Peppy San Badger

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Peppy San Badger
Breed American Quarter Horse
Discipline Cutting
Sire Mr San Peppy
Grandsire Leo San
Dam Sugar Badger
Maternal grandsire Grey Badger III
Sex Stallion
Foaled 1974
Country United States
Color Sorrel
Breeder Joe Kirk Fulton
Owner King Ranch
Other awards
1977 National Cutting Horse Association (NCHA) Futurity Champion
1978 NCHA Derby Champion
1980 NCHA Reserve World Champion
American Quarter Horse Hall of Fame
Last updated on: April 2, 2014.

Peppy San Badger (1974–2005) was an American Quarter Horse stallion who won the National Cutting Horse Association (or NCHA) Futurity in 1977 and the NCHA Derby in 1978. He was inducted into the American Quarter Horse Association's (or AQHA) Hall of Fame in 2008.[1]

Life and show career[edit]

Peppy San Badger, foaled in 1974 and also known as “Little Peppy”, was a sorrel American Quarter Horse stallion bred by Joe Kirk Fulton of Lubbock, Texas by the cutting sire Mr San Peppy and out of Sugar Badger, a daughter of Grey Badger III. He was born at Fulton’s ranch and began early basic training there before he became ill with strangles. Upon recovering from the illness, Peppy San Badger was sold to the King Ranch of South Texas in 1977, where he remained a breeding stallion until his death.[2]

Peppy San Badger was trained by trainer and rider Buster Welch, the same trainer who had ridden his sire, Mr San Peppy, to the win in both the 1974 and 1976 NCHA Open World Championships. Peppy San Badger won the NCHA 1977 Futurity with Welch as rider. Shortly after the Futurity, Welch bought “Little Peppy” after the King Ranch decided they did not need him as a junior stallion because they already owned his sire Mr San Peppy. Welch owned him for a year before agreeing to sell him back to King Ranch to become a part of their breeding program. Peppy San Badger, with Welch riding again, won the NCHA Derby in 1978 and reached 10th place in that year’s year-end standings.[3]

Peppy San Badger’s success continued into the 1980s, being named the 1980 NCHA Reserve World Champion.[3] He was also inducted into NCHA Hall of Fame in December of that year.[4] In 1981, he won the Open Division of the NCHA finals[5] and accumulated $172,710 in earnings over the course of his showing career.[2] Peppy San Badger was inducted into the AQHA Hall of Fame in 2008.[2]

Career as a sire[edit]

Peppy San Badger’s career as a sire had a large impact on the Quarter Horse breed. He was the all-time leading sire of the NCHA for many years up until 2003.[4] Peppy San Badger sired 2,325 foals registered with the AQHA in 19 seasons. Those foals have earned over 7,200 points in all divisions and have accumulated more than $25 million in earnings.[2]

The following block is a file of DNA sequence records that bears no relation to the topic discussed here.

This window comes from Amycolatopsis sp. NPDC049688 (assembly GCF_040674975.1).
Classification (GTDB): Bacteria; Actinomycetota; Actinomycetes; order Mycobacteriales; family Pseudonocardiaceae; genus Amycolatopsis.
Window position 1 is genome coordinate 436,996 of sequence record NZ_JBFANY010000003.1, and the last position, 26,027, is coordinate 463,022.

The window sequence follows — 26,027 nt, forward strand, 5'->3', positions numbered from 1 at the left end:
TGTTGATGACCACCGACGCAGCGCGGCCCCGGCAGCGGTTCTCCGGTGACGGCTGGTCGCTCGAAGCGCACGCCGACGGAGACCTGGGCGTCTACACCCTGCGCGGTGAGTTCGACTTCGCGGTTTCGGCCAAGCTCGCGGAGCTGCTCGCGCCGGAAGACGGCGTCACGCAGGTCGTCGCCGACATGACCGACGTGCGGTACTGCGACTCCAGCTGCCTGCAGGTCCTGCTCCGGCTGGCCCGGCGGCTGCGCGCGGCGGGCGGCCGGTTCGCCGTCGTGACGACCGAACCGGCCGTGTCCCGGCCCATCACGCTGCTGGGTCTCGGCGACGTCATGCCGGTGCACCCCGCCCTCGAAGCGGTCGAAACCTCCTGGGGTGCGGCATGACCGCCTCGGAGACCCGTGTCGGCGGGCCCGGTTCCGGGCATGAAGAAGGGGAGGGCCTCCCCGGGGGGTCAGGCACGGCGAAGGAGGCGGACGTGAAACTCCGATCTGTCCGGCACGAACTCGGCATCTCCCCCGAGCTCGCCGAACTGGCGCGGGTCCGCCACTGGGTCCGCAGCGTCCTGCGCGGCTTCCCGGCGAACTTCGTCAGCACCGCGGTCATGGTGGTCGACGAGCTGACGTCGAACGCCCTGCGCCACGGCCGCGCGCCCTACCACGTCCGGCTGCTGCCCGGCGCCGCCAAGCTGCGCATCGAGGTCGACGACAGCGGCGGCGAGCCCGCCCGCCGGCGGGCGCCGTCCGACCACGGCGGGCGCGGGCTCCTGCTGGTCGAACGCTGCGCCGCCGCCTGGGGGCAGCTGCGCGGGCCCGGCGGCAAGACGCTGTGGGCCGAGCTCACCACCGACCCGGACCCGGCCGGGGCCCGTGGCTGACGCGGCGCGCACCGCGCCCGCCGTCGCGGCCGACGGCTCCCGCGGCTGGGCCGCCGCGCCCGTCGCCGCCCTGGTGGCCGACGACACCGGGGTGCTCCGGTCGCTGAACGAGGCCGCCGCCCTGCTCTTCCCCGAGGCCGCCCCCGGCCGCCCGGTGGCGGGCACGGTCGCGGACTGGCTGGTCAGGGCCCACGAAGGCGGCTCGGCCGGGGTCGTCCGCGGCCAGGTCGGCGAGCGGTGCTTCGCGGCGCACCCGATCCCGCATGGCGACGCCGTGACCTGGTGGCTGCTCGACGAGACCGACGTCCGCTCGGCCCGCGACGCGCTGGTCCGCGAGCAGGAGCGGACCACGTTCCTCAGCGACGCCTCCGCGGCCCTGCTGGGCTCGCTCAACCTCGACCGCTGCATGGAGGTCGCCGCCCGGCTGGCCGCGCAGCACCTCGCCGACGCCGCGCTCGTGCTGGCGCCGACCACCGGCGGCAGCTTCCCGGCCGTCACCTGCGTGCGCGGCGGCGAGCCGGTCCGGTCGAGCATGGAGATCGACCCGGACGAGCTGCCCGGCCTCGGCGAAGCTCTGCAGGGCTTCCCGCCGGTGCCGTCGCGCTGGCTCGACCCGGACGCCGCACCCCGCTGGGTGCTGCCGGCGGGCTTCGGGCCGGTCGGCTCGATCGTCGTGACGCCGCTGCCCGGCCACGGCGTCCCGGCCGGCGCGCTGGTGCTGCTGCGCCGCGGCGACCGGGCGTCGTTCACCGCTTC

Some of his notable offspring include: Lil Ruf Peppy, who was the National Reining Horse Association’s (or NRHA) ninth $3 million sire,[6] Vintage Little Taris, inducted into the NRHA Hall of Fame in 2008,[7] and Little Tenina, who won the NCHA Futurity in 1991.[3]


Peppy San Badger was euthanized on July 8, 2005 at the age of 31 as a result of his failing health due to his old age. He was buried at King Ranch Headquarters in Texas.[4]


Joe Reed II
Little Fanny
Leo San
San Siemon
San Sue Darks
Little Sue
Mr San Peppy
Petra R2
Peppy Belle
Gold Rush
Belle Burnett
Triangle Lady 9
Peppy San Badger
Midnight Jr
Grey Badger II
Grey Annie
Grey Badger III
Greenock (TB)
Mary Greenock (TB)
That's Mine (TB)
Sugar Badger
Lucky Jim
Little Mother
Sugar Townley
R. J. Clark mare


  1. ^ Staff "Hall of Fame: Inductees Represent the Best of AQHA" Quarter Horse Journal p. 47
  2. ^ a b c d "Peppy San Badger - Inducted into the American Quarter Horse Hall of Fame in 2008". Retrieved 1 April 2014. 
  3. ^ a b c Lynch, Betsy. "Tall Tales of Buster Welch". Retrieved 1 April 2014. 
  4. ^ a b c "Quarter Horse Peppy San Badger Dead at 31". Retrieved 1 April 2014. 
  5. ^ "Quarter Horses - King Ranch". Retrieved 1 April 2014. 
  6. ^ Matsler, Tara. "Lil Ruf Peppy is $3 Million Sire". Retrieved 1 April 2014. 
  7. ^ "Taris Little Vintage". Retrieved 1 April 2014. 


  • Staff (March 2008). "Hall of Fame: Inductees Represent the Best of AQHA". Quarter Horse Journal: 43–55. 

External links[edit]